When Lewis became aware of the ECDL/ICDL, he revamped his computer literacy course based on the ICDL requirements. He then designed materials to use in teaching such a course, resulting in Essential IT Skills published by Electric Paper. The company provides all-inclusive e-learn-ing solutions for the ECDL/ICDL certification, incorporating assessments, training materials and automated testing approved by the ECDL Foundation. Lewis' book and accompanying software offer an approved training course for the ICDL, consisting of a fully interactive e-learning model that features Electric Paper software. This suite of e-learning products incorporates on-screen assessment exercises, training materials and certification testing that can be utilized in a classroom or completely hands off.

Lewis' computer literacy course consists of 20 to 25 sections each semester with enrollments of roughly 600 students. Students can opt to attend class, but given the fully interactive, self-paced nature of the text and software, and the fact that many students have their own computers, most students attend only on assessment days.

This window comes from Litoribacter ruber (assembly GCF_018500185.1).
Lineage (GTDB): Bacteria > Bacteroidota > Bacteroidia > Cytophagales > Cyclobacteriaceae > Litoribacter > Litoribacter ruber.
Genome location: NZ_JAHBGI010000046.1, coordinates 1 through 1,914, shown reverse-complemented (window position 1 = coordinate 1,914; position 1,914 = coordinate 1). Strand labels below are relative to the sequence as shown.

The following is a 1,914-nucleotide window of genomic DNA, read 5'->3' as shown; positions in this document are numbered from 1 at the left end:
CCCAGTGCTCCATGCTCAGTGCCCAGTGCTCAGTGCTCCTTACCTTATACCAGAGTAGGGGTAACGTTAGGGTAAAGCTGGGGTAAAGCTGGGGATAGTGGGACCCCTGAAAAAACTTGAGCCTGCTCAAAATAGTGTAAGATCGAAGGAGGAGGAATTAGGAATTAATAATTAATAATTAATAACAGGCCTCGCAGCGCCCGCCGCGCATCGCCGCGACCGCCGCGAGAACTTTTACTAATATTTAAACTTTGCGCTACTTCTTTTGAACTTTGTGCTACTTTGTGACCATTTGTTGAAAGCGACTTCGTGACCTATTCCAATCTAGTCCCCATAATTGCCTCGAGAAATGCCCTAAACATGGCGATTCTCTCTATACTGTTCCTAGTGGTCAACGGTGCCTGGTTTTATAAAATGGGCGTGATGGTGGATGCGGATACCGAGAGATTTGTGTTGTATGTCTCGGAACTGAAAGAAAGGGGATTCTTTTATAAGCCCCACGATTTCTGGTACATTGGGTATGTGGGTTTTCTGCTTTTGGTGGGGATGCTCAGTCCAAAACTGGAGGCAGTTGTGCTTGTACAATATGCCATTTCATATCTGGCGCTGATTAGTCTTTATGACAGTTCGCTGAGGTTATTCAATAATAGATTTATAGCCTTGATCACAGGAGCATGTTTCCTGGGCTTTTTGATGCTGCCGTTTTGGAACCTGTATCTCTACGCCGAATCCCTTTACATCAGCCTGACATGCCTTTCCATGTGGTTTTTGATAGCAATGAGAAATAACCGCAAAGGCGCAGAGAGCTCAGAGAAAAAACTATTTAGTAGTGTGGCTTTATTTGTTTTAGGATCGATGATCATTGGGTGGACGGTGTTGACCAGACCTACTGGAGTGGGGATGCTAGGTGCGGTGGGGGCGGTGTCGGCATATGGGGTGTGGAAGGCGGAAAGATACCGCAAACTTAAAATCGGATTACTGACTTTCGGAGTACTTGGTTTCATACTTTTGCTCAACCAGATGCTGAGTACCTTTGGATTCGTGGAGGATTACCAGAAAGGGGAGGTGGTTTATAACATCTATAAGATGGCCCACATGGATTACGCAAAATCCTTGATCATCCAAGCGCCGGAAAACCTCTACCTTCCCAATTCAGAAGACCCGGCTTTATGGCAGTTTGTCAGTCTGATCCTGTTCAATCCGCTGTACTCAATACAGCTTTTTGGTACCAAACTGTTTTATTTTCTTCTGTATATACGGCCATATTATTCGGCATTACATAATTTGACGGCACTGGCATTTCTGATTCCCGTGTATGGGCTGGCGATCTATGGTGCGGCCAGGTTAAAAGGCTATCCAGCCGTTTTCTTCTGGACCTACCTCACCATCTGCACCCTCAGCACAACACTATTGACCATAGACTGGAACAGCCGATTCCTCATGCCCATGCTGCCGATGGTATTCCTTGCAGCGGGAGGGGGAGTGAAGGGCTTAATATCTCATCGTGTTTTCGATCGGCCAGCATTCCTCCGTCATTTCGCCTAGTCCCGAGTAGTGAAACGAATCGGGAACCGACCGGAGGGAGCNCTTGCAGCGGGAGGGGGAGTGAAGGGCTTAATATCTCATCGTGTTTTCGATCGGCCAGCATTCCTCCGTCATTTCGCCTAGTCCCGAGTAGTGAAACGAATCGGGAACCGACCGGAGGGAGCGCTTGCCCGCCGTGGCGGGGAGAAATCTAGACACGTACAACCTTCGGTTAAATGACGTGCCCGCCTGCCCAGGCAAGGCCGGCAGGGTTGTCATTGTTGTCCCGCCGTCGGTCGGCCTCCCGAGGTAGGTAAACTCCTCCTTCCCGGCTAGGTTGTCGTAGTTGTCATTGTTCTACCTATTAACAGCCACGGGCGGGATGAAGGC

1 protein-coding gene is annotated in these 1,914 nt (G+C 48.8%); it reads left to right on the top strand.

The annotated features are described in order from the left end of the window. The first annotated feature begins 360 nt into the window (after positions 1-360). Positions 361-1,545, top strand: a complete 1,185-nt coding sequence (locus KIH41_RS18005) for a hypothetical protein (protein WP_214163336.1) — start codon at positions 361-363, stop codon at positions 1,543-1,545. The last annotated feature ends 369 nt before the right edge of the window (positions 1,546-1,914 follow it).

The ability to provide students with a globally recognized certification that creates an international standard for IT skills would be invaluable to schools, students and employers. Having an international standard for computer literacy would eliminate gaps in knowledge and variations in standards or expectations, while extending the standards to a wider range of skills beyond word processing. In addition, the existence of an international standard for computer literacy, such as the ECDL/ICDL, provides all business teachers with the same benchmarks (i.e., curriculum) toward which to teach. When combined with the resources to provide such training, computer literacy is not only attainable, it's certifiable.


ECDL Foundation Ltd. 1997. "The European Computer Driving License." Online: www.ecdl.com/main/about.php.

Mendels, P. 1999. "Universities Adopt Computer Literacy Requirements." The New York Times, 29 September.

Michigan Department of Education (MDE) . 1998. "Michigan's State Technology Plan." Updated in 2000.

National Educational Technology Standards (NETS) . 2000. "What Is the NETS Project?" Online: http://cnets.iste.org.

Nichols, J. 1998. "Computer Overview." Online: http://astro.temple.edu/~nichols/55c1.

Rothstein, E. 1997. "Gate's Largesse Stirs a Discomfiting Question: Is There Indeed a Computer Literacy?" The New York Times, 7 July.

This article originally appeared in the 08/01/2002 issue of THE Journal.